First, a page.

Guinea PIG, Pet Shop Private Eye 1: Hamster and Cheese

Image of Hamster and Cheese: Book 1 (Guinea PIG, Pet Shop Private Eye)
Release Date: 
April 1, 2010
Graphic Universe
Reviewed by: 

Hamster and Cheese, the first book in the Guinea PIG, Pet Shop Private Eye series, is a slim, 7x7-inch paperback that stands somewhere between a picture book and a standard graphic novel. It opens with a sequence of images, comic book style, of Mr. Venezi’s Pets & Stuff shop and some of the animal cages there. Labels identify llamas, walruses, moose, and three-toed sloth. But the pet shop isn’t really that exotic—Mr. Venezi just has a problem with correctly identifying his snakes, mice, hamsters, and fish.

We also get a look at our reluctant hero, a guinea pig reading a book (who for some reason is correctly identified). When Mr. Venezi slams the door on his way out, the final “G” falls off the GUINEA PIG sign, causing it to read GUINEA PI. A desperate hamster asks the “private eye” for help, and refuses to take her gruff no for an answer. And thus a great friendship is born . . . at least in the eyes of Hamisher the hamster. Sasspants the guinea pig just wants to be left alone, and only agrees to help in order to get Hamisher to shut up.

Together the fuzzy heroes try to solve the mystery: Who’s been taking Mr. Venezi’s sandwiches? He’s blaming the koalas—hamsters, really —and threatening to send them away. The rest of the pet store’s zany animals aren’t much help in the investigation, though they provide plenty of humor and the occasional red herring.

The mystery itself is a bit slight, and the ending could have been set up better, but humor carries the book. The simple story will provide readers with plenty of smiles, and probably a few out-loud chuckles. It’s especially appealing for reluctant readers because of the low word count and supporting visuals. The publisher lists the book as having a Reading Level of Grade 3 and an Interest Level of Grades 2–5. Readers at the older end of the spectrum may feel embarrassed to carry around a mere 48-page book, but at least the graphic novel format makes it more “comic book” and less “kiddie book.”

We don’t learn until page 15 that Sasspants is female. Kudos to the illustrator for not giving the guinea PI long eyelashes or a hair bow, the typical cartoon gender identifiers. But noting her gender earlier would save readers from making an assumption, and then getting jarred by the truth. A few other confusing spots are quickly forgotten with all the entertainment.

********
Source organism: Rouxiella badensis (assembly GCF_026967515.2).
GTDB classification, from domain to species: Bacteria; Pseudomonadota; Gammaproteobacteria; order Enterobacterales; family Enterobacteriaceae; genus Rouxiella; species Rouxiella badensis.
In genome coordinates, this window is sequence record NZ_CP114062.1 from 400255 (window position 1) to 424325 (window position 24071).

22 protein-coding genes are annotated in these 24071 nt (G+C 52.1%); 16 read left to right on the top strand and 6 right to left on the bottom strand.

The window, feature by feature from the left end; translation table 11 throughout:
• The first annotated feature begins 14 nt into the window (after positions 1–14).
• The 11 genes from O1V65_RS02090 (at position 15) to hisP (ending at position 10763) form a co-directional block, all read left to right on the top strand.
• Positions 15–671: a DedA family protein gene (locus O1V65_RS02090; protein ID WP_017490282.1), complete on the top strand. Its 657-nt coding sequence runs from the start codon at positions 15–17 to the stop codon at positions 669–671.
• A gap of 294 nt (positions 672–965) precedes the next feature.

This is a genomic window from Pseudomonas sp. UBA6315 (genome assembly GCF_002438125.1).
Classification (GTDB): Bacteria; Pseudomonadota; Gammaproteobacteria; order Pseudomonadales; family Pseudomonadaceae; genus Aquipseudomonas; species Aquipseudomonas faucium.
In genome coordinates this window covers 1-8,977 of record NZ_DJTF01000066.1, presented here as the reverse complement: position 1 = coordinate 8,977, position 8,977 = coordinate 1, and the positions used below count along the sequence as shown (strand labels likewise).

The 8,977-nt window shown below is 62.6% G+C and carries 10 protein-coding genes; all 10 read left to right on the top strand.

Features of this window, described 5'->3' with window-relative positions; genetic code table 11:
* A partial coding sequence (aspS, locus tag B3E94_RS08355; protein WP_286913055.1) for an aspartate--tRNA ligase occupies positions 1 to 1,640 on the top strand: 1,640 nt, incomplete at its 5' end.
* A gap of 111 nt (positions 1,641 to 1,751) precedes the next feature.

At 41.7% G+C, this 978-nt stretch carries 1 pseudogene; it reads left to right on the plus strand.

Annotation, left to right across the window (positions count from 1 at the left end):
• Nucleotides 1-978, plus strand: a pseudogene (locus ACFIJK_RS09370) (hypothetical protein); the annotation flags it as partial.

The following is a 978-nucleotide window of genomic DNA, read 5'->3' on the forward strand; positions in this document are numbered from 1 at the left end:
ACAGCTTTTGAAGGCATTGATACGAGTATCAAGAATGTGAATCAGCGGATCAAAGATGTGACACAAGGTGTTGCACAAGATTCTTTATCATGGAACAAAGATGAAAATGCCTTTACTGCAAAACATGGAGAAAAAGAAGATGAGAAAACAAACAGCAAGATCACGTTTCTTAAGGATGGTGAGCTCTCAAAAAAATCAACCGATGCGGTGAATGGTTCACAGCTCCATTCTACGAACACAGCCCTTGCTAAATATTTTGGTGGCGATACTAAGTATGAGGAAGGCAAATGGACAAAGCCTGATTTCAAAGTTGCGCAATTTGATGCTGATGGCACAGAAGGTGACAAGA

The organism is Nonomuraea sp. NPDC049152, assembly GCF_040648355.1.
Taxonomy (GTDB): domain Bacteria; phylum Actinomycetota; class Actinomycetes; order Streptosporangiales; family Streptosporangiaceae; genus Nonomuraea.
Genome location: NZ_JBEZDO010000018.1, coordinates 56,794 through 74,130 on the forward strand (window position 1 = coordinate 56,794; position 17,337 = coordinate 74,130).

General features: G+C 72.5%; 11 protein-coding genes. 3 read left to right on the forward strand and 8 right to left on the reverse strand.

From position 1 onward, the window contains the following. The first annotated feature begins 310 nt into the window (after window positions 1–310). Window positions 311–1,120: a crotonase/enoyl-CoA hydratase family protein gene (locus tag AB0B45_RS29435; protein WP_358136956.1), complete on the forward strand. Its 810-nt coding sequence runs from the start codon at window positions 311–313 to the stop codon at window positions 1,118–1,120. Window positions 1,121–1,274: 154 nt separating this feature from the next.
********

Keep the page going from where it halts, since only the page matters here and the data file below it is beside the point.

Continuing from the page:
Young readers will likely speed through the story on the first reading. Small visual surprises, such as a reading light made from a thimble in Sasspants’ cage, reward additional, deeper explorations of the book. Some of the jokes will appeal more to adults than kids, like Hamisher suddenly turning up dressed like Andy Warhol when sketching a subject, but kids won’t need to catch every nuance to have a blast.

After the story, a back page gives additional information about some of the animals. Some readers may skip this section, because at a glance it looks educational. Far from encyclopedic entries, these are humorous tidbits such as “Snakes are carnivores, which means they ONLY eat meat. Omnivores, such as human beings, eat burgers AND fries.”

The author, who studied English and Studio Art, has a job designing graphic novels for First Second Books. Though Colleen A. F. Venable didn’t illustrate this book, her background may explain why she so successfully created the graphic novel script. Stephanie Yue, a young illustrator and comic artist, seems to be new to children’s books, but her artistic style is a natural for the format. The artwork blends perfectly with the story, making an appealing unified whole. A variety of angles, close-ups and distance shots, and the occasional circular frame, keep the artwork varied and interesting. Most of all, like the text, the art is just plain funny and cute.

Libraries might find it a challenge to shelve this book, as its slim spine will get lost among other books, and most libraries don’t have a graphic novel section for younger kids. But at $6.95, it’s a cheap buy for the home, especially since it can reward multiple readings. Teachers and librarians may also want to direct their elementary school struggling readers toward the book.

The second Pet Shop Private Eye offering, And Then There Were Gnomes, is due out in November. Expect this fuzzy duo to stick around for a while.

Reviewer Chris Eboch is the author of the Haunted series for ages 8–12, where two siblings try to help troubled ghosts. The series includes The Ghost on the Stairs, The Riverboat Phantom and The Knight in the Shadows.